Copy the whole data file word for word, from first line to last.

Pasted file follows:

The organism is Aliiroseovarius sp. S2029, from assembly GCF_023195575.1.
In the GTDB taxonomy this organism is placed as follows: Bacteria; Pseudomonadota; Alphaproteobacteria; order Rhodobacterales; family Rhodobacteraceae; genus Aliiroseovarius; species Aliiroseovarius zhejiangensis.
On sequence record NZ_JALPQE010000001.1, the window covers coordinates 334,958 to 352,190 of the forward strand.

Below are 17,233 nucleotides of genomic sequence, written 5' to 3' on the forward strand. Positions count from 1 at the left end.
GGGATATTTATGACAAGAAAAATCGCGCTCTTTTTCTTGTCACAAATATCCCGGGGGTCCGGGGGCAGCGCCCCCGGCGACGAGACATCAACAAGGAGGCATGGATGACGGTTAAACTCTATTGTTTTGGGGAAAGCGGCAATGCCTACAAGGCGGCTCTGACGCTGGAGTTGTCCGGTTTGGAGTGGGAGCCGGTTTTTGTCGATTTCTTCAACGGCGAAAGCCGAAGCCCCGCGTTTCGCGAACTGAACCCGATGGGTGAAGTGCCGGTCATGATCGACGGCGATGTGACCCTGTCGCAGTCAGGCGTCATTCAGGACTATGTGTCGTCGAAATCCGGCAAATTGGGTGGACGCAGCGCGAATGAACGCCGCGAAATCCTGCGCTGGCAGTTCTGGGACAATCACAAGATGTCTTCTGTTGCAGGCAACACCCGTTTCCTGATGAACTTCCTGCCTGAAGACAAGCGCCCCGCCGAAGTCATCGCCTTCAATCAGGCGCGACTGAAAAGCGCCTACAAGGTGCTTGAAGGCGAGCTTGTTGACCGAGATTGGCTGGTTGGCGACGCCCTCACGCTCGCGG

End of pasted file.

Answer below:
The organism is Aliiroseovarius sp. S2029, from assembly GCF_023195575.1.
In the GTDB taxonomy this organism is placed as follows: Bacteria; Pseudomonadota; Alphaproteobacteria; order Rhodobacterales; family Rhodobacteraceae; genus Aliiroseovarius; species Aliiroseovarius zhejiangensis.
On sequence record NZ_JALPQE010000001.1, the window covers coordinates 334,958 to 352,190 of the forward strand.

Below are 17,233 nucleotides of genomic sequence, written 5' to 3' on the forward strand. Positions count from 1 at the left end.
GGGATATTTATGACAAGAAAAATCGCGCTCTTTTTCTTGTCACAAATATCCCGGGGGTCCGGGGGCAGCGCCCCCGGCGACGAGACATCAACAAGGAGGCATGGATGACGGTTAAACTCTATTGTTTTGGGGAAAGCGGCAATGCCTACAAGGCGGCTCTGACGCTGGAGTTGTCCGGTTTGGAGTGGGAGCCGGTTTTTGTCGATTTCTTCAACGGCGAAAGCCGAAGCCCCGCGTTTCGCGAACTGAACCCGATGGGTGAAGTGCCGGTCATGATCGACGGCGATGTGACCCTGTCGCAGTCAGGCGTCATTCAGGACTATGTGTCGTCGAAATCCGGCAAATTGGGTGGACGCAGCGCGAATGAACGCCGCGAAATCCTGCGCTGGCAGTTCTGGGACAATCACAAGATGTCTTCTGTTGCAGGCAACACCCGTTTCCTGATGAACTTCCTGCCTGAAGACAAGCGCCCCGCCGAAGTCATCGCCTTCAATCAGGCGCGACTGAAAAGCGCCTACAAGGTGCTTGAAGGCGAGCTTGTTGACCGAGATTGGCTGGTTGGCGACGCCCTCACGCTCGCGG